SAS Adds Newark Flights From Aalborg & Gothenburg

SAS Adds Newark Flights From Aalborg & Gothenburg

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Scandinavian Airlines (SAS) has announced two new transatlantic routes that will launch in 2023. This comes just shortly after the airline announced plans to launch a Copenhagen to New York JFK flight in early 2023.

SAS adds transatlantic flights from Aalborg & Gothenburg

Historically SAS has exclusively operated transatlantic flights from Copenhagen, Oslo, and Stockholm, though that will be changing next year. As of April 2023, SAS will add new transatlantic seasonal service from both Aalborg and Gothenburg to Newark.

As of April 27, 2023, SAS will fly 3x weekly from Aalborg (AAL) to Newark (EWR), with the following schedule:

SK921 Aalborg to Newark departing 6:35PM arriving 9:05PM
SK922 Newark to Aalborg departing 11:30PM arriving 1:05PM (+1 day)

The 3,720-mile flight is blocked at 8hr30min westbound and 7hr35min eastbound. The service will operate to Newark on Mondays, Thursdays, and Saturdays, and to Aalborg on Sundays, Wednesdays, and Fridays.

As of April 28, 2023, SAS will fly 3x weekly from Gothenburg (GOT) to Newark (EWR), with the following schedule:

SK917 Gothenburg to Newark departing 6:30PM arriving 9:05PM
SK918 Newark to Gothenburg departing 11:30PM arriving 1:15PM (+1 day)

The 3,772-mile flight is blocked at 8hr35min westbound and 7hr45min eastbound. The service will operate to Newark on Sundays, Wednesdays, and Fridays, and to Gothenburg on Tuesdays, Thursdays, and Saturdays.

SAS is launching two new routes to Newark

Here’s how Erik Westman, SAS’ EVP & CCO of Network and Revenue Management, describes these new routes:

“As part of SAS’ strategy to strengthen the regional offering in Scandinavia, we are pleased to add intercontinental routes from Gothenburg and Aalborg. We see a demand from secondary cities and are delighted to connect even more parts of the world. The Airbus A321 Long Range is a slightly smaller long-distance aircraft and perfect in size for servicing the regional markets. Having a comfortable way of traveling with fewer stops to exciting cities such as New York, is something we believe will be highly valued by our travelers.”

SAS will use an Airbus A321LR for these routes

Scandinavian Airlines will be using an Airbus A321LR for both of these routes. This aircraft is the newest addition to SAS’ long haul fleet, and the airline has a total of three of these planes, with no further jets on order.

The A321LR is the ideal plane for “thin” transatlantic routes, where there’s some demand, but not quite enough for a wide body. SAS’ A321LRs feature a total of 157 seats, including:

  • 22 fully flat business class seats, in a staggered 2-2 and 1-1 configuration
  • 12 premium economy seats, in a 2-2 configuration
  • 123 economy seats, in a 3-3 configuration

SAS’ A321LRs feature high speed Wi-Fi, and personal televisions and power outlets at each seat.

These kinds of routes are the perfect example of the niche that aircraft like the A321LR can serve:

  • These will be the only transatlantic routes for both Aalborg and Gothenburg
  • Aalborg otherwise only has short haul service, entirely within Europe
  • Gothenburg also only otherwise currently has short haul service, though the airport gets a lot more traffic; Qatar Airways used to fly to Gothenburg, though that route isn’t operating at the moment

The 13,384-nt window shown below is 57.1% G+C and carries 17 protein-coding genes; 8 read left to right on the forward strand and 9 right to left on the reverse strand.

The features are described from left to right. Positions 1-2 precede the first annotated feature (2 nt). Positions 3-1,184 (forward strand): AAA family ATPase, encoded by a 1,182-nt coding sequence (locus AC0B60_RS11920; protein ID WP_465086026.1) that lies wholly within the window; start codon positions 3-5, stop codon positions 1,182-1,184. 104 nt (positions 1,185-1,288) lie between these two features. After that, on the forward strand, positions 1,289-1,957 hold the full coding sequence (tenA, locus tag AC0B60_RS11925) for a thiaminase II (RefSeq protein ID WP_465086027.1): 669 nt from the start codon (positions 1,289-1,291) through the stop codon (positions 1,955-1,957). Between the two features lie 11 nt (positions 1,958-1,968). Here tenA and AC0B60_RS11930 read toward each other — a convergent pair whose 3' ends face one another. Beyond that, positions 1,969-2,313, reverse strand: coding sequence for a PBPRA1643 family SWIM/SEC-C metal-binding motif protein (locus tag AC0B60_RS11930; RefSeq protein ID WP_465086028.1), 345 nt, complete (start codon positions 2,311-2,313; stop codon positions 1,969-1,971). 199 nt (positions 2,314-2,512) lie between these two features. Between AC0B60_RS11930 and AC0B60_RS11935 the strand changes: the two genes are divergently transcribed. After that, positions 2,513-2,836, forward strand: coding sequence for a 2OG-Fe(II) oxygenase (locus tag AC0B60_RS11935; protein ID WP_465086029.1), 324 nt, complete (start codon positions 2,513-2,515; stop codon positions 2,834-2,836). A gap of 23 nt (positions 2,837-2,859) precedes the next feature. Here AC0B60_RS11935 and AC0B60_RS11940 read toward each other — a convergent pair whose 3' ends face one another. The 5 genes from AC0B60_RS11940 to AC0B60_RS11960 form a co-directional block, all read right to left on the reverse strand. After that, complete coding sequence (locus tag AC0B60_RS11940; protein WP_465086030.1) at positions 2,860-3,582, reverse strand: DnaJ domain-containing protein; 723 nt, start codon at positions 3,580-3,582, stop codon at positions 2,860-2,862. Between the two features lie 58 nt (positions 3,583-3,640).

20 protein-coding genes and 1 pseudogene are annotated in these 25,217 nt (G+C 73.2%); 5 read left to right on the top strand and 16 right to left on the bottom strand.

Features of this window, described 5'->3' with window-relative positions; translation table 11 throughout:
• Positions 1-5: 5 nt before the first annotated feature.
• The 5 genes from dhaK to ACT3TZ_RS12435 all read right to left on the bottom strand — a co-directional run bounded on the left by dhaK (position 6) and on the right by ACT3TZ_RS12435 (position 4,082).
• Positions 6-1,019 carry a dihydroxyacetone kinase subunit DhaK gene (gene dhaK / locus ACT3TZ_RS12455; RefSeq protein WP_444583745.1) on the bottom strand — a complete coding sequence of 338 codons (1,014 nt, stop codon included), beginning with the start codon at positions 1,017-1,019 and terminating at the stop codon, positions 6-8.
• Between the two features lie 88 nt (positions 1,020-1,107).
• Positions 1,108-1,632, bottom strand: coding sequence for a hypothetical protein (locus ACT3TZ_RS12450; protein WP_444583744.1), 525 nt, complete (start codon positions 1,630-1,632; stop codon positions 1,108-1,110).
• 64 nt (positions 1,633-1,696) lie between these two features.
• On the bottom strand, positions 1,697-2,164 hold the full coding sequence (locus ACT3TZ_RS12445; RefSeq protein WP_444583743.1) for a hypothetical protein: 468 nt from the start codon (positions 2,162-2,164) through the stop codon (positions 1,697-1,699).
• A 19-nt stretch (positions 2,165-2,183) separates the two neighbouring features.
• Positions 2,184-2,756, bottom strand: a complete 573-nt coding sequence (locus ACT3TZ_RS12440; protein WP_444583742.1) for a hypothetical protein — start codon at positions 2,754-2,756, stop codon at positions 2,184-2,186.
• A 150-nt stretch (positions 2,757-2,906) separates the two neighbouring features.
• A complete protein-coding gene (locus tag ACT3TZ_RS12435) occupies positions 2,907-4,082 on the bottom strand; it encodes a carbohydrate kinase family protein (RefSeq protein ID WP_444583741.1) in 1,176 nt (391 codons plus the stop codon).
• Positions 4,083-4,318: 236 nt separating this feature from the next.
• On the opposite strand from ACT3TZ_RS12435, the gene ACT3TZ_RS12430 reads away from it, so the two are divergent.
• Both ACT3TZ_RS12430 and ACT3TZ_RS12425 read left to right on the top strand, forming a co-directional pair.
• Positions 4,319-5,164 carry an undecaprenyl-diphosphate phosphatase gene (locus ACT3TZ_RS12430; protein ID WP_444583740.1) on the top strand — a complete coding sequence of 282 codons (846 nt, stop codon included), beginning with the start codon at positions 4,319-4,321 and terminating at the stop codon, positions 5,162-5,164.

I think my one concern here is that SAS’ A321LRs are in a really premium heavy configuration. Is there enough premium demand to make this service work, especially for summer seasonal, leisure routes?

Scandinavian Airlines A321LR business class

Bottom line

In the summer of 2023, Scandinavian Airlines will be launching two cool new transatlantic routes from airports that don’t otherwise offer long haul service. Specifically, the airline will seasonally operate 3x weekly flights from both Aalborg and Gothenburg to Newark using Airbus A321LRs.

It’s cool to see this kind of expansion, since this is what planes like the A321LR were designed for. I’m curious to see these routes perform, and if they stick around in the long run.

What do you make of SAS’ new long haul routes to Newark? Do you think they’ll succeed?

Conversations (21)
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  1. FLLFYER Guest

    Not a lot of onward conex at EWR for an 21:00 International arrival. Earliest probably after 22:30 and UA has limited scheduled at hour.

    Why the late departure from Europe for these two routes?

  2. ecf Guest

    I mean there's Skagen near Aalborg...

  3. Matt B Guest

    SAS being a Star Alliance partner I question the timing of the EWR arrivals. This late at night there aren’t many connecting opportunities. So it will be mostly for New Yorkers

    A few hours earlier arrival to catch the last departure bank for United would be better. But with EWR congestion this may be the only option

    It’s always good to see more destinations

  4. Erik M Guest

    Aalborg is famous for its aquavit.
    I mean, really famous. Not mentioning aquavit in an article about "what's the deal with Aalborg" is almost like not mentioning wine in an article about flying to Bordeaux (BOD).
    Even here in Sweden, most people have no other reference to Aalborg than the slightly sweeter, Danish alternative to our homegrown cumin-driven, dry "snaps".
    Skål!

  5. Erik Guest

    In terms of Aalborg, it’s just up the road (1h) from Aarhus, Denmark’s second largest city. In fact some 1,5 million people live in that part of Denmark.